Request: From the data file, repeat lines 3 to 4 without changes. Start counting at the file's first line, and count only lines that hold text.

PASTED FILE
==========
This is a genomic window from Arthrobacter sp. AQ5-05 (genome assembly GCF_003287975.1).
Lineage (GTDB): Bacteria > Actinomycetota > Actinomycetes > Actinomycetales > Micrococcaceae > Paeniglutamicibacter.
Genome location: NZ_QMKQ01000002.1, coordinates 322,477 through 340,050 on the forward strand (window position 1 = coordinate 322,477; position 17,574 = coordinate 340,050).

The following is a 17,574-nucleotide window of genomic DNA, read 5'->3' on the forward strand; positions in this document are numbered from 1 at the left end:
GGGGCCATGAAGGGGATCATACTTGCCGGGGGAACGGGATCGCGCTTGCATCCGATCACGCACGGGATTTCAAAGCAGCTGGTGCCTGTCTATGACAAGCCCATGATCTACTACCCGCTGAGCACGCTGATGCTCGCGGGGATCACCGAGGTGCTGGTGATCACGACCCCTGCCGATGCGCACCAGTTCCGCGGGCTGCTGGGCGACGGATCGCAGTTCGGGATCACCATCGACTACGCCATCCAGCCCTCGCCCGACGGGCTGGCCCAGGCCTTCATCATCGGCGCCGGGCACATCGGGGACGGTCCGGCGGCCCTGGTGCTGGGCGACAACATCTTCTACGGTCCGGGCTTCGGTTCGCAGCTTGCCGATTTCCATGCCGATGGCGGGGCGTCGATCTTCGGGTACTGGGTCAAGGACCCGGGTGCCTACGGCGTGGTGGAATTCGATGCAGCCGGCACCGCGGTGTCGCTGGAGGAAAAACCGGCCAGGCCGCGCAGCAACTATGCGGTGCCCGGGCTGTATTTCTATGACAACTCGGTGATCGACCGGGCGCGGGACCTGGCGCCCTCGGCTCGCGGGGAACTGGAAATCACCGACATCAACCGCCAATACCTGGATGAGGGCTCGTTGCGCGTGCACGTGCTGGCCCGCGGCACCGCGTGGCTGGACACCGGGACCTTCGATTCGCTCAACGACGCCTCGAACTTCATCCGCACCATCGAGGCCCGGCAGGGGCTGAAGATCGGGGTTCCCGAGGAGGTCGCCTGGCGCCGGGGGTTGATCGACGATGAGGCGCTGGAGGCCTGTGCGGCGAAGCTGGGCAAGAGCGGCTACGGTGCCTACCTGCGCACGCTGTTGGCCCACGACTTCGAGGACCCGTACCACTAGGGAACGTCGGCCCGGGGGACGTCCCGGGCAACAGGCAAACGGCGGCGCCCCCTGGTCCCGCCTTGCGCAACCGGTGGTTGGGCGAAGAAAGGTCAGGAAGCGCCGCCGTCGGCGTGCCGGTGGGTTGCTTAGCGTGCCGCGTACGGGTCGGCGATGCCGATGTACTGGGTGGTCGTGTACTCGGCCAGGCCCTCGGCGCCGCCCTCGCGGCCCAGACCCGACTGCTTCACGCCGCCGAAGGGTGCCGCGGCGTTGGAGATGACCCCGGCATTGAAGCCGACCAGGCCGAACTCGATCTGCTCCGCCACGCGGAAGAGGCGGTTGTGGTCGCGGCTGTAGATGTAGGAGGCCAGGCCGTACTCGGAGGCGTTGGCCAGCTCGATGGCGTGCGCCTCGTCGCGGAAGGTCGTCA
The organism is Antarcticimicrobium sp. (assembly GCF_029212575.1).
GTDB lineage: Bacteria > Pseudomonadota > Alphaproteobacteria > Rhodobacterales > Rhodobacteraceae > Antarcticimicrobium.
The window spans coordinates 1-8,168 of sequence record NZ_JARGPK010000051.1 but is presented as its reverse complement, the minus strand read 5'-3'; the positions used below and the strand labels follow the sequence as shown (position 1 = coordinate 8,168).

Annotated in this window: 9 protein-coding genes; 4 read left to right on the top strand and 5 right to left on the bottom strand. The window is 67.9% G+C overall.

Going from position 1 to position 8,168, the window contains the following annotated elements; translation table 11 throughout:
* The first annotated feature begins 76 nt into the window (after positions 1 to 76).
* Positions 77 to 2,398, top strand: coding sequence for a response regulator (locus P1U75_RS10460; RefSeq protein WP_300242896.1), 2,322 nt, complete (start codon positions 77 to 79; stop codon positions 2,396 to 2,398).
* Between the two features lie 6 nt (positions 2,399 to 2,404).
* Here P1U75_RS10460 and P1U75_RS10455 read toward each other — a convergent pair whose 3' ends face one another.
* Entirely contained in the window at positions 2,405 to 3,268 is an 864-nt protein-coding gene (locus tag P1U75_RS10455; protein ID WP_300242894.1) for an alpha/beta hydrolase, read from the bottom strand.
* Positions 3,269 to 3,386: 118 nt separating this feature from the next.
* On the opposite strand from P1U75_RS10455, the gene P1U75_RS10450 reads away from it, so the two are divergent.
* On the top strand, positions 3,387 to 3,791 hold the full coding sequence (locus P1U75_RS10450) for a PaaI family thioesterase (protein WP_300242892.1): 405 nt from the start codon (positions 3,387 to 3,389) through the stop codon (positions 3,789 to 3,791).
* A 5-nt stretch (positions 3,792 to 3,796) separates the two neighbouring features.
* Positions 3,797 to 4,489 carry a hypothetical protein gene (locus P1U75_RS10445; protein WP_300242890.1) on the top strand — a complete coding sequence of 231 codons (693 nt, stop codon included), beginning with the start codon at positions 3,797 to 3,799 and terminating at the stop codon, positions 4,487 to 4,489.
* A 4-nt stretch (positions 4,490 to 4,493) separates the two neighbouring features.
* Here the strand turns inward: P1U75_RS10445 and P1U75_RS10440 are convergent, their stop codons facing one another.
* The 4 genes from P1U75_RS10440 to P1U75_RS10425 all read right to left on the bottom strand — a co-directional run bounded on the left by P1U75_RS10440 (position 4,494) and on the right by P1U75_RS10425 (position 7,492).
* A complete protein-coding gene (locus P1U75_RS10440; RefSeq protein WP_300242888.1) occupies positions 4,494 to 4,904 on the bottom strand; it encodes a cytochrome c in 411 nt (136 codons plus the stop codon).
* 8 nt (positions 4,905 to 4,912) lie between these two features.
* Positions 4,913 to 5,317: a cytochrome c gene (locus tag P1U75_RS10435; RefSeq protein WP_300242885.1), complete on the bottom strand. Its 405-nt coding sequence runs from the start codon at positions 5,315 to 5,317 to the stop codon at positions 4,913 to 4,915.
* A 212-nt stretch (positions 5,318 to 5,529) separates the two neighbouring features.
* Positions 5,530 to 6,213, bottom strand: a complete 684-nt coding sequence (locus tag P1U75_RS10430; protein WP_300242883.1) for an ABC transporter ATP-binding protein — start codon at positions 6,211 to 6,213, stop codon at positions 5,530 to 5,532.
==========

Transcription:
Genome location: NZ_QMKQ01000002.1, coordinates 322,477 through 340,050 on the forward strand (window position 1 = coordinate 322,477; position 17,574 = coordinate 340,050).

The following is a 17,574-nucleotide window of genomic DNA, read 5'->3' on the forward strand; positions in this document are numbered from 1 at the left end: